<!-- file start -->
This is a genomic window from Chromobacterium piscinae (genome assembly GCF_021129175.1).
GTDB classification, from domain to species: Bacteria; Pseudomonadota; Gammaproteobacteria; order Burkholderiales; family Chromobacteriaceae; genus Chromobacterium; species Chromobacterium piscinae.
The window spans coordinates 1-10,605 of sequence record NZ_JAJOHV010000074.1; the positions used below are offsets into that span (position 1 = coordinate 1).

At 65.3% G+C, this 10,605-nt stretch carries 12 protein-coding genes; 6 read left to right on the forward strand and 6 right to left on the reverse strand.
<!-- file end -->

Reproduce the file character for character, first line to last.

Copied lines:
This is a genomic window from Chromobacterium piscinae (genome assembly GCF_021129175.1).
GTDB classification, from domain to species: Bacteria; Pseudomonadota; Gammaproteobacteria; order Burkholderiales; family Chromobacteriaceae; genus Chromobacterium; species Chromobacterium piscinae.
The window spans coordinates 1-10,605 of sequence record NZ_JAJOHV010000074.1; the positions used below are offsets into that span (position 1 = coordinate 1).

At 65.3% G+C, this 10,605-nt stretch carries 12 protein-coding genes; 6 read left to right on the forward strand and 6 right to left on the reverse strand.